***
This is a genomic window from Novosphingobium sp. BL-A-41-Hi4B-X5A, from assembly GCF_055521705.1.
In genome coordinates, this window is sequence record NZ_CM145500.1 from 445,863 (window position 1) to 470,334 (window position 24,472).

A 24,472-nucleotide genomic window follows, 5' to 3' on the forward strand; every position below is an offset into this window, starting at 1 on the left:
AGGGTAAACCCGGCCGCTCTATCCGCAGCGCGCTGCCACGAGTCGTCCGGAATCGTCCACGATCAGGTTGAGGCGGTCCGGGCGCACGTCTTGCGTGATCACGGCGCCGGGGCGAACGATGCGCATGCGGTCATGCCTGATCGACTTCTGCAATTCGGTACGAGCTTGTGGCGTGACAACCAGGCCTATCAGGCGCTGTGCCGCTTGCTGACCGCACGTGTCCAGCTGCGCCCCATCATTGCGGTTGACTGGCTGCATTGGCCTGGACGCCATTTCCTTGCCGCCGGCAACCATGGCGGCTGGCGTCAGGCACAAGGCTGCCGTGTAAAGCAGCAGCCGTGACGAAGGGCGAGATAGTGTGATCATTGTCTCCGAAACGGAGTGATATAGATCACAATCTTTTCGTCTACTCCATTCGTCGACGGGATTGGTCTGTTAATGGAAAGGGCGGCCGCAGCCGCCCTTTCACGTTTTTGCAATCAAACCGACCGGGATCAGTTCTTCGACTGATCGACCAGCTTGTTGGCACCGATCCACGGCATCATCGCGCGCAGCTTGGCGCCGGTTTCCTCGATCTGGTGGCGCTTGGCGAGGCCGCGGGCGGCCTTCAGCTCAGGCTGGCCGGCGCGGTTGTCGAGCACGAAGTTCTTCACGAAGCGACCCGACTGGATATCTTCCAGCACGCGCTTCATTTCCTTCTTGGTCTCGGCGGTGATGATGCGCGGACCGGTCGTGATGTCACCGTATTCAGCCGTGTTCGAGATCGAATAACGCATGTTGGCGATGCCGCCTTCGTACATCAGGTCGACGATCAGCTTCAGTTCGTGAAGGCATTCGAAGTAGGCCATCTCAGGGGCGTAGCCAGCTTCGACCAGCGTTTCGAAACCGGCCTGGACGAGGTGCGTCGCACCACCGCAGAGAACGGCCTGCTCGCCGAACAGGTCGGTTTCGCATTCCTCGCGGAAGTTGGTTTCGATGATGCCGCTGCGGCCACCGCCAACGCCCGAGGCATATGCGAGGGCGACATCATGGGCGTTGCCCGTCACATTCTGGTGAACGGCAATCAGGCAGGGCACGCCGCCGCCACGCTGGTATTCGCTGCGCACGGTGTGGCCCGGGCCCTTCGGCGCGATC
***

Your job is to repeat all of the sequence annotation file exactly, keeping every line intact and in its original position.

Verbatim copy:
This is a genomic window from Novosphingobium sp. BL-A-41-Hi4B-X5A, from assembly GCF_055521705.1.
In genome coordinates, this window is sequence record NZ_CM145500.1 from 445,863 (window position 1) to 470,334 (window position 24,472).

A 24,472-nucleotide genomic window follows, 5' to 3' on the forward strand; every position below is an offset into this window, starting at 1 on the left:
AGGGTAAACCCGGCCGCTCTATCCGCAGCGCGCTGCCACGAGTCGTCCGGAATCGTCCACGATCAGGTTGAGGCGGTCCGGGCGCACGTCTTGCGTGATCACGGCGCCGGGGCGAACGATGCGCATGCGGTCATGCCTGATCGACTTCTGCAATTCGGTACGAGCTTGTGGCGTGACAACCAGGCCTATCAGGCGCTGTGCCGCTTGCTGACCGCACGTGTCCAGCTGCGCCCCATCATTGCGGTTGACTGGCTGCATTGGCCTGGACGCCATTTCCTTGCCGCCGGCAACCATGGCGGCTGGCGTCAGGCACAAGGCTGCCGTGTAAAGCAGCAGCCGTGACGAAGGGCGAGATAGTGTGATCATTGTCTCCGAAACGGAGTGATATAGATCACAATCTTTTCGTCTACTCCATTCGTCGACGGGATTGGTCTGTTAATGGAAAGGGCGGCCGCAGCCGCCCTTTCACGTTTTTGCAATCAAACCGACCGGGATCAGTTCTTCGACTGATCGACCAGCTTGTTGGCACCGATCCACGGCATCATCGCGCGCAGCTTGGCGCCGGTTTCCTCGATCTGGTGGCGCTTGGCGAGGCCGCGGGCGGCCTTCAGCTCAGGCTGGCCGGCGCGGTTGTCGAGCACGAAGTTCTTCACGAAGCGACCCGACTGGATATCTTCCAGCACGCGCTTCATTTCCTTCTTGGTCTCGGCGGTGATGATGCGCGGACCGGTCGTGATGTCACCGTATTCAGCCGTGTTCGAGATCGAATAACGCATGTTGGCGATGCCGCCTTCGTACATCAGGTCGACGATCAGCTTCAGTTCGTGAAGGCATTCGAAGTAGGCCATCTCAGGGGCGTAGCCAGCTTCGACCAGCGTTTCGAAACCGGCCTGGACGAGGTGCGTCGCACCACCGCAGAGAACGGCCTGCTCGCCGAACAGGTCGGTTTCGCATTCCTCGCGGAAGTTGGTTTCGATGATGCCGCTGCGGCCACCGCCAACGCCCGAGGCATATGCGAGGGCGACATCATGGGCGTTGCCCGTCACATTCTGGTGAACGGCAATCAGGCAGGGCACGCCGCCGCCACGCTGGTATTCGCTGCGCACGGTGTGGCCCGGGCCCTTCGGCGCGATC